Bowyer might be hard to guard the remainder of the Chase. He has the nothing-to-lose attitude that makes him dangerous.

Then again, Bowyer always is that way.

"That's why we're a dark horse in this Chase," Dillon said. "He lives for the day or the moment. He doesn't see how big a picture this was. … He's going to be tough in this deal because of that. If he's got an opportunity in the last race, he could do it."

Bowyer never was a threat to lose this one. He knew he had a fast car the moment he hit the first turn.

"It just had that feeling you need," he said.

Bowyer had a 3.5-second lead over second-place Kyle Busch when Busch pitted with 75 laps remaining.

"You've got 10 laps before you pit and a whole straightaway lead on second," said Dillon, trying to reassure his driver.

When Bowyer finally pitted with 64 laps remaining, he nervously said there was a long way to go.

"Be the last time we see you, bud," Dillon said.

Bowyer fell to 11th, but he was back in first with 48 laps to go as the rest of the field cycled through stops.

"Focus, focus," Dillon said. "Remember what we talked about today. … Drive away."

Every time we get close, we make a mistake and just come up short. It's frustrating. But it is what it is. And they were right. We hadn't won a race. We were the only ones in the Chase that hadn't. Can't say that anymore.

Clint Bowyer

Bowyer did.

Ten laps later, he had a 5.1-second lead over second-place Gordon.

But Bowyer wasn't happy.

"I'm telling you, I'm way too tight!" he screamed over his radio.

With 28 laps remaining, Bowyer's lead had been trimmed to 3.4 seconds. Dillon told his driver to remain calm and stay focused and the car would come back to him.

He was right.

A few laps later, the lead was back to 4.5 seconds as Bowyer turned the Chase opener into a snore. He won by more than six seconds, the equivalent of more than half a straightaway on this track shaped like a paper clip.

"He was so tight, and he was three-tenths quicker than Gordon running second," Dillon said. "I was, 'Why don't you just slow down a little bit and let that right front tire grip a little more?'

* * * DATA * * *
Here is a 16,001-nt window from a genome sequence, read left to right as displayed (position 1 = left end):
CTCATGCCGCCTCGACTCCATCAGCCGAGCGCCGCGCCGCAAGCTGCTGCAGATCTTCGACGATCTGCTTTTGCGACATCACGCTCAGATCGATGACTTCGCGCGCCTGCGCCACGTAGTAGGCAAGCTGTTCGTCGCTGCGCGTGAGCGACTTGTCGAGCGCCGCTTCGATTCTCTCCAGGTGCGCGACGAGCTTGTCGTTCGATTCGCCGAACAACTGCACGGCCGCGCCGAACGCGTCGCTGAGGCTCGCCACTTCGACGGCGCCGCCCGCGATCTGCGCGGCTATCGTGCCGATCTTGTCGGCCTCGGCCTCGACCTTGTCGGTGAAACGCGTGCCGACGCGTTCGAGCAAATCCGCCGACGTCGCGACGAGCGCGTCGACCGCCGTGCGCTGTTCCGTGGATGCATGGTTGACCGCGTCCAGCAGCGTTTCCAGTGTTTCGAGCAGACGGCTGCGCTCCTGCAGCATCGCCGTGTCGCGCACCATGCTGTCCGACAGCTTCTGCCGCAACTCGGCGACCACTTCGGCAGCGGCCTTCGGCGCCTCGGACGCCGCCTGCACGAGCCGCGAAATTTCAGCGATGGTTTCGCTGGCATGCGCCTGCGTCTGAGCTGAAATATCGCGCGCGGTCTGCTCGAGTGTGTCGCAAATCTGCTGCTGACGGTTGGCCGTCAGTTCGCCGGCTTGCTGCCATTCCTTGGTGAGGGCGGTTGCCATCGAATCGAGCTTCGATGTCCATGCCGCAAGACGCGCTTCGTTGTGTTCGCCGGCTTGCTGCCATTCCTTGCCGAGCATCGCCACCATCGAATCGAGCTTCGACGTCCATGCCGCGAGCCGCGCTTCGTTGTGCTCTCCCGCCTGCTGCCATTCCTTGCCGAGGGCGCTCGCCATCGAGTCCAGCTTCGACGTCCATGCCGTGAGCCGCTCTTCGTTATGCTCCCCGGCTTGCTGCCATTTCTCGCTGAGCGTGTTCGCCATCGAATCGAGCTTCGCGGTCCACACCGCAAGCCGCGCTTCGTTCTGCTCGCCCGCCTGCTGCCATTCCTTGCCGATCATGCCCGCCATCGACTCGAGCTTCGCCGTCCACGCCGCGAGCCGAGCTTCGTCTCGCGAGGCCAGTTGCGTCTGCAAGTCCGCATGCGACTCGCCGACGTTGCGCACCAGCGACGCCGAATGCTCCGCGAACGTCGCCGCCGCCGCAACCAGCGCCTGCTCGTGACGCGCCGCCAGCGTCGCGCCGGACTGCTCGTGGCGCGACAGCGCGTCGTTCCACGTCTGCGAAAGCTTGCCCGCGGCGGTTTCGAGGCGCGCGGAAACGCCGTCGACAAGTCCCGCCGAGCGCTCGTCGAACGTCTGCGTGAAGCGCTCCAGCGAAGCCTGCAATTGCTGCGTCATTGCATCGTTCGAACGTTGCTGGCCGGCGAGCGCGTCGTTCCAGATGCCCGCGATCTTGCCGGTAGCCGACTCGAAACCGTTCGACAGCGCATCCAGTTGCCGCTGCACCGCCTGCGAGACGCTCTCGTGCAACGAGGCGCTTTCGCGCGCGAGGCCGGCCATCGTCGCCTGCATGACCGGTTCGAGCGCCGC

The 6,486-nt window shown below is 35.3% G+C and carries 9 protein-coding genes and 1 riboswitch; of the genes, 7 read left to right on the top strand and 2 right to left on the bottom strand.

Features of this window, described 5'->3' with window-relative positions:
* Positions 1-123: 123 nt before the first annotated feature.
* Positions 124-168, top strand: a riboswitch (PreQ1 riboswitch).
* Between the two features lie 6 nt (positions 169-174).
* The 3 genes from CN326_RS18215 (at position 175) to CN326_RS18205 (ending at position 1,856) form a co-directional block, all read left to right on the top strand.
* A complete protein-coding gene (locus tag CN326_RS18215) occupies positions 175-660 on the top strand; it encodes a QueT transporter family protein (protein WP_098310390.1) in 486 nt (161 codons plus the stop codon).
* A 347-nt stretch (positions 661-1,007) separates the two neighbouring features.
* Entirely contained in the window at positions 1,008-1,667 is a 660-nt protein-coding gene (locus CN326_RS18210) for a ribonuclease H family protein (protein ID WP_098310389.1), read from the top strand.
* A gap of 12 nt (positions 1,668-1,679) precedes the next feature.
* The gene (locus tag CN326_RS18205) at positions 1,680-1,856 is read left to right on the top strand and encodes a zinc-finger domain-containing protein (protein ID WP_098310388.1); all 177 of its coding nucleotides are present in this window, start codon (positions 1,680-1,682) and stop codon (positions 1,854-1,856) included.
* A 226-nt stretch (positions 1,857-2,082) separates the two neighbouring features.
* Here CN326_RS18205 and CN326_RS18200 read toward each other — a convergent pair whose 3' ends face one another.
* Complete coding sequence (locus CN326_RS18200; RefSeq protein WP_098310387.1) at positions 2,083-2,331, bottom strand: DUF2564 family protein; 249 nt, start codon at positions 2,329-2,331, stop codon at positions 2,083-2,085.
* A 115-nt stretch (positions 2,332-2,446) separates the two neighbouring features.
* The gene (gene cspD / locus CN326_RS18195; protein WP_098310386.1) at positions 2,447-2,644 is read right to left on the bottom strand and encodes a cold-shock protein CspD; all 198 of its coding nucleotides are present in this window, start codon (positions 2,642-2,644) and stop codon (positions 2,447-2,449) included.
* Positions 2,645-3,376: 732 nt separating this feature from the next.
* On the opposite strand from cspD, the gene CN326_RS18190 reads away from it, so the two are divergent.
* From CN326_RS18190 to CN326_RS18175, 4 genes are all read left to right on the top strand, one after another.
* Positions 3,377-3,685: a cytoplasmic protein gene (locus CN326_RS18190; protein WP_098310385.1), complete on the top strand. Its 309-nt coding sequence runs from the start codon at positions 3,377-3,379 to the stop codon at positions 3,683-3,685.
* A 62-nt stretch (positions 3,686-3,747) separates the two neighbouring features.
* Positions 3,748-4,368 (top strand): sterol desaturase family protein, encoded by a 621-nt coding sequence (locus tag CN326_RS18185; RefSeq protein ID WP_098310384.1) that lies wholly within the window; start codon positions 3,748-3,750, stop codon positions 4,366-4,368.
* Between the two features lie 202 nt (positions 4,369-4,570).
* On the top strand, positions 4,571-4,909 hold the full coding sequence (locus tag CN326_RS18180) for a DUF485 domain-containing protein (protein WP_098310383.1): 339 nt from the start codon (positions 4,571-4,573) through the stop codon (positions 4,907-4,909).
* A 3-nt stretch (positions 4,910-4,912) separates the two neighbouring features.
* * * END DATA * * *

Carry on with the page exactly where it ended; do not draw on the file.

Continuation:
"He's always been that way. He's going to push it. He pushes it to the edge. We've just got to figure out how to get to that point and back it up just enough to outrun them."

Before Sunday, Bowyer's best Cup finish had been third at California last year and Bristol four races ago. He made it to the Chase on consistency, recording 12 top-10s and being one of only two drivers in this playoff with no DNFs.

"Even without the win, I definitely believe we earned a spot in this Chase and belong here," Bowyer said. "We did the things to be in this Chase. Once we get in the Chase, you've got to go for broke,"

Bowyer was much more loose and comfortable than he had been in New York. He definitely didn't look out of place as he stood on the door of his car, arms raised and fists balled tight, while teammates sprayed beer and champagne on him.

"That's exactly what this team needed was a win," he said. "We needed to get that cocky attitude. The elite group of teams have that. They have confidence going into the weekend they're going to run good."

Now, Bowyer heads to Dover hoping to build on that momentum the way he watched Truex build on his first win earlier this season. He'd like to be in the same car.

"I'll be at the shop waxing it," Bowyer said.

He won't feel out of place doing that, for sure.

David Newton covers NASCAR for ESPN.com. He can be reached at dnewtonespn@aol.com.